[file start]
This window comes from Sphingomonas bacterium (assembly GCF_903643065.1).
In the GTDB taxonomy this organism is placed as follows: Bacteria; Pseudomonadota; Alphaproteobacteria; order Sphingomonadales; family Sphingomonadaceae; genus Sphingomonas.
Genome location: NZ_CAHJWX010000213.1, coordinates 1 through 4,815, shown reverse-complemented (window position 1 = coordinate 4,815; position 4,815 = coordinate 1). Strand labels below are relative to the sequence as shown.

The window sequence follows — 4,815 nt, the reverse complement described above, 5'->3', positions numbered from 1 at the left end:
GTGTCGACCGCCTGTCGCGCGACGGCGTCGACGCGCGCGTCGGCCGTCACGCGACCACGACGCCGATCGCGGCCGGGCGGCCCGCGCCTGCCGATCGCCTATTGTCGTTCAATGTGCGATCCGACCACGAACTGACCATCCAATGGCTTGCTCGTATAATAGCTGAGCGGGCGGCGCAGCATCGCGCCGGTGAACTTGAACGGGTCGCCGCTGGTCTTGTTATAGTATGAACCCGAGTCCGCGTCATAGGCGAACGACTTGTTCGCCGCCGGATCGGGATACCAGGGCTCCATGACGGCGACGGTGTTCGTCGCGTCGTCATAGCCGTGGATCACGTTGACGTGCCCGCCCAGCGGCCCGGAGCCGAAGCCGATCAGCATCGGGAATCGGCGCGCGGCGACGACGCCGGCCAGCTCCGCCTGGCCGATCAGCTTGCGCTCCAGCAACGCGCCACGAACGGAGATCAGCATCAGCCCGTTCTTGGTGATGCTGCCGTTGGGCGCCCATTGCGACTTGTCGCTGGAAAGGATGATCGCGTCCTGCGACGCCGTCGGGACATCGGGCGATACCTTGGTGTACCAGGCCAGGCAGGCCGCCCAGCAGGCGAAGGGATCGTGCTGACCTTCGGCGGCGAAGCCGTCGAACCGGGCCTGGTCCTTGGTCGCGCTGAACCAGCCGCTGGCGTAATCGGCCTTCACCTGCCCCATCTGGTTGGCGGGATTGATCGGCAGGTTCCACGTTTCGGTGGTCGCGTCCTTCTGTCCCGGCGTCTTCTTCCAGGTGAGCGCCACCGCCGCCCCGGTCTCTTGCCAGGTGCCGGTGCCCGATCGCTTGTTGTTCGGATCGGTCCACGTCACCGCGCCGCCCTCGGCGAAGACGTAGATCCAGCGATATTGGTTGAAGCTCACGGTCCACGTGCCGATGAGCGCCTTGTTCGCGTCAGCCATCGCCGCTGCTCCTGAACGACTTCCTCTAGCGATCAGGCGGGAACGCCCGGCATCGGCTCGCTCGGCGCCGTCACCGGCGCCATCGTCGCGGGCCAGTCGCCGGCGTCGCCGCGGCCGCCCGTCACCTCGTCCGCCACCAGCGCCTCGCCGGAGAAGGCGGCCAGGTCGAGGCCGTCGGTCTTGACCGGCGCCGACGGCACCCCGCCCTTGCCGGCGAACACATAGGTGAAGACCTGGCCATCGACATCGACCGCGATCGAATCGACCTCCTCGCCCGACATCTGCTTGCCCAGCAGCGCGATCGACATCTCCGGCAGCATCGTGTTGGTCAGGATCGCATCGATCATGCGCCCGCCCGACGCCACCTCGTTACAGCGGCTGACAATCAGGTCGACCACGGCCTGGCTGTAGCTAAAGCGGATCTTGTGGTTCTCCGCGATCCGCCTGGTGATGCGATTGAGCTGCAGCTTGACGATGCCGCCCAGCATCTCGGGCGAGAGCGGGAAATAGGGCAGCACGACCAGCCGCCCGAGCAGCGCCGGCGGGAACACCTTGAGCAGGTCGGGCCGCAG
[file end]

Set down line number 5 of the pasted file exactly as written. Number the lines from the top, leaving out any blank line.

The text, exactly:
GTGTCGACCGCCTGTCGCGCGACGGCGTCGACGCGCGCGTCGGCCGTCACGCGACCACGACGCCGATCGCGGCCGGGCGGCCCGCGCCTGCCGATCGCCTATTGTCGTTCAATGTGCGATCCGACCACGAACTGACCATCCAATGGCTTGCTCGTATAATAGCTGAGCGGGCGGCGCAGCATCGCGCCGGTGAACTTGAACGGGTCGCCGCTGGTCTTGTTATAGTATGAACCCGAGTCCGCGTCATAGGCGAACGACTTGTTCGCCGCCGGATCGGGATACCAGGGCTCCATGACGGCGACGGTGTTCGTCGCGTCGTCATAGCCGTGGATCACGTTGACGTGCCCGCCCAGCGGCCCGGAGCCGAAGCCGATCAGCATCGGGAATCGGCGCGCGGCGACGACGCCGGCCAGCTCCGCCTGGCCGATCAGCTTGCGCTCCAGCAACGCGCCACGAACGGAGATCAGCATCAGCCCGTTCTTGGTGATGCTGCCGTTGGGCGCCCATTGCGACTTGTCGCTGGAAAGGATGATCGCGTCCTGCGACGCCGTCGGGACATCGGGCGATACCTTGGTGTACCAGGCCAGGCAGGCCGCCCAGCAGGCGAAGGGATCGTGCTGACCTTCGGCGGCGAAGCCGTCGAACCGGGCCTGGTCCTTGGTCGCGCTGAACCAGCCGCTGGCGTAATCGGCCTTCACCTGCCCCATCTGGTTGGCGGGATTGATCGGCAGGTTCCACGTTTCGGTGGTCGCGTCCTTCTGTCCCGGCGTCTTCTTCCAGGTGAGCGCCACCGCCGCCCCGGTCTCTTGCCAGGTGCCGGTGCCCGATCGCTTGTTGTTCGGATCGGTCCACGTCACCGCGCCGCCCTCGGCGAAGACGTAGATCCAGCGATATTGGTTGAAGCTCACGGTCCACGTGCCGATGAGCGCCTTGTTCGCGTCAGCCATCGCCGCTGCTCCTGAACGACTTCCTCTAGCGATCAGGCGGGAACGCCCGGCATCGGCTCGCTCGGCGCCGTCACCGGCGCCATCGTCGCGGGCCAGTCGCCGGCGTCGCCGCGGCCGCCCGTCACCTCGTCCGCCACCAGCGCCTCGCCGGAGAAGGCGGCCAGGTCGAGGCCGTCGGTCTTGACCGGCGCCGACGGCACCCCGCCCTTGCCGGCGAACACATAGGTGAAGACCTGGCCATCGACATCGACCGCGATCGAATCGACCTCCTCGCCCGACATCTGCTTGCCCAGCAGCGCGATCGACATCTCCGGCAGCATCGTGTTGGTCAGGATCGCATCGATCATGCGCCCGCCCGACGCCACCTCGTTACAGCGGCTGACAATCAGGTCGACCACGGCCTGGCTGTAGCTAAAGCGGATCTTGTGGTTCTCCGCGATCCGCCTGGTGATGCGATTGAGCTGCAGCTTGACGATGCCGCCCAGCATCTCGGGCGAGAGCGGGAAATAGGGCAGCACGACCAGCCGCCCGAGCAGCGCCGGCGGGAACACCTTGAGCAGGTCGGGCCGCAG